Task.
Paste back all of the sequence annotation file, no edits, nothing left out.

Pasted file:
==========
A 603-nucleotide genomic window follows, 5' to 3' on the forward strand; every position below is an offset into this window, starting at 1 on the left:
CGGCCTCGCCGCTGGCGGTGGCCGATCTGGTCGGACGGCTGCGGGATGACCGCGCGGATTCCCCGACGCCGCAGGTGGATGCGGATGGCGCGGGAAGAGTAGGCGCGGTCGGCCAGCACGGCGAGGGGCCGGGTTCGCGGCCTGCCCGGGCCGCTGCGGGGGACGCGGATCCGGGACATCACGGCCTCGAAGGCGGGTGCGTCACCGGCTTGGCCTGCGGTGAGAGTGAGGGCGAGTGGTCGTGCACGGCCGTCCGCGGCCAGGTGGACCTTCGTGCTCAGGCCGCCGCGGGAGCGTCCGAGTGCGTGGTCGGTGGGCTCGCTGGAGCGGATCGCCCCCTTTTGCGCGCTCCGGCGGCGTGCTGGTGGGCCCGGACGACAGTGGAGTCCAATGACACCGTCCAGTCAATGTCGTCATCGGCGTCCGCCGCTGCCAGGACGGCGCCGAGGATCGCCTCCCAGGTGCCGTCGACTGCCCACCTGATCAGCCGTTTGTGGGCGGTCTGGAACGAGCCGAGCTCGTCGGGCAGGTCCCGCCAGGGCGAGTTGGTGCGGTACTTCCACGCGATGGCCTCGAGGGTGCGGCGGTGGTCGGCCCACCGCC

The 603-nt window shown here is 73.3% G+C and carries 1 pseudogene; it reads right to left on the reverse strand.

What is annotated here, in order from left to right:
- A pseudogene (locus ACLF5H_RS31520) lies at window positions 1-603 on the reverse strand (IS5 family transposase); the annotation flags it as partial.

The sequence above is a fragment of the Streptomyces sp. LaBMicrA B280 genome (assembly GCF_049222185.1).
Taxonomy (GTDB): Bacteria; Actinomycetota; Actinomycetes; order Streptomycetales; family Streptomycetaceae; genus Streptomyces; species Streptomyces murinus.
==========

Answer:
A 603-nucleotide genomic window follows, 5' to 3' on the forward strand; every position below is an offset into this window, starting at 1 on the left:
CGGCCTCGCCGCTGGCGGTGGCCGATCTGGTCGGACGGCTGCGGGATGACCGCGCGGATTCCCCGACGCCGCAGGTGGATGCGGATGGCGCGGGAAGAGTAGGCGCGGTCGGCCAGCACGGCGAGGGGCCGGGTTCGCGGCCTGCCCGGGCCGCTGCGGGGGACGCGGATCCGGGACATCACGGCCTCGAAGGCGGGTGCGTCACCGGCTTGGCCTGCGGTGAGAGTGAGGGCGAGTGGTCGTGCACGGCCGTCCGCGGCCAGGTGGACCTTCGTGCTCAGGCCGCCGCGGGAGCGTCCGAGTGCGTGGTCGGTGGGCTCGCTGGAGCGGATCGCCCCCTTTTGCGCGCTCCGGCGGCGTGCTGGTGGGCCCGGACGACAGTGGAGTCCAATGACACCGTCCAGTCAATGTCGTCATCGGCGTCCGCCGCTGCCAGGACGGCGCCGAGGATCGCCTCCCAGGTGCCGTCGACTGCCCACCTGATCAGCCGTTTGTGGGCGGTCTGGAACGAGCCGAGCTCGTCGGGCAGGTCCCGCCAGGGCGAGTTGGTGCGGTACTTCCACGCGATGGCCTCGAGGGTGCGGCGGTGGTCGGCCCACCGCC

The 603-nt window shown here is 73.3% G+C and carries 1 pseudogene; it reads right to left on the reverse strand.

What is annotated here, in order from left to right:
- A pseudogene (locus ACLF5H_RS31520) lies at window positions 1-603 on the reverse strand (IS5 family transposase); the annotation flags it as partial.

The sequence above is a fragment of the Streptomyces sp. LaBMicrA B280 genome (assembly GCF_049222185.1).
Taxonomy (GTDB): Bacteria; Actinomycetota; Actinomycetes; order Streptomycetales; family Streptomycetaceae; genus Streptomyces; species Streptomyces murinus.